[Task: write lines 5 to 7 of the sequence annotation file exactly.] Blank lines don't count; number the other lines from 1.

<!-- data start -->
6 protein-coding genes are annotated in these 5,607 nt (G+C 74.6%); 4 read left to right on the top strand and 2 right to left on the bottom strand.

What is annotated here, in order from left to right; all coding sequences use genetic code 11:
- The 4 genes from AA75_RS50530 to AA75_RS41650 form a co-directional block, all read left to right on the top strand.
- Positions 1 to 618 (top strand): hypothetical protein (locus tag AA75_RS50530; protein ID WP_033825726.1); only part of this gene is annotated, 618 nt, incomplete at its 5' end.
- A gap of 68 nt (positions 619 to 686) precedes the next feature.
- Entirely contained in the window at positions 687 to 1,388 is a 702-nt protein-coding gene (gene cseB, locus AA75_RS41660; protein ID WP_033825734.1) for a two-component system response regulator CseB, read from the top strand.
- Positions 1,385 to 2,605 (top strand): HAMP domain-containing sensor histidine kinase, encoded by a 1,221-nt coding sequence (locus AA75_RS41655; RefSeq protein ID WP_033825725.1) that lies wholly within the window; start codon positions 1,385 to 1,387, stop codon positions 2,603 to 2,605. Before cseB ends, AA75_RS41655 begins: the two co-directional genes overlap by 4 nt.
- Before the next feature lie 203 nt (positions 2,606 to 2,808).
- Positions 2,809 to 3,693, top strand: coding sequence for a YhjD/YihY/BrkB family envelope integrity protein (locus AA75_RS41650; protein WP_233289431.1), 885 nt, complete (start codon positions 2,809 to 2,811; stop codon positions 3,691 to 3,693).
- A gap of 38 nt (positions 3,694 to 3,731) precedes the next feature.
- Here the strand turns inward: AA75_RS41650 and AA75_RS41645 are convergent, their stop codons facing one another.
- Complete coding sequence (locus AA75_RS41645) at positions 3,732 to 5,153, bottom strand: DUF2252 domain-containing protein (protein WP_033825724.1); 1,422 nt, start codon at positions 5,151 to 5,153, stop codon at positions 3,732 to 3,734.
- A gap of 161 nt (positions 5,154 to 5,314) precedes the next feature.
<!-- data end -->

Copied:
- A gap of 68 nt (positions 619 to 686) precedes the next feature.
- Entirely contained in the window at positions 687 to 1,388 is a 702-nt protein-coding gene (gene cseB, locus AA75_RS41660; protein ID WP_033825734.1) for a two-component system response regulator CseB, read from the top strand.
- Positions 1,385 to 2,605 (top strand): HAMP domain-containing sensor histidine kinase, encoded by a 1,221-nt coding sequence (locus AA75_RS41655; RefSeq protein ID WP_033825725.1) that lies wholly within the window; start codon positions 1,385 to 1,387, stop codon positions 2,603 to 2,605. Before cseB ends, AA75_RS41655 begins: the two co-directional genes overlap by 4 nt.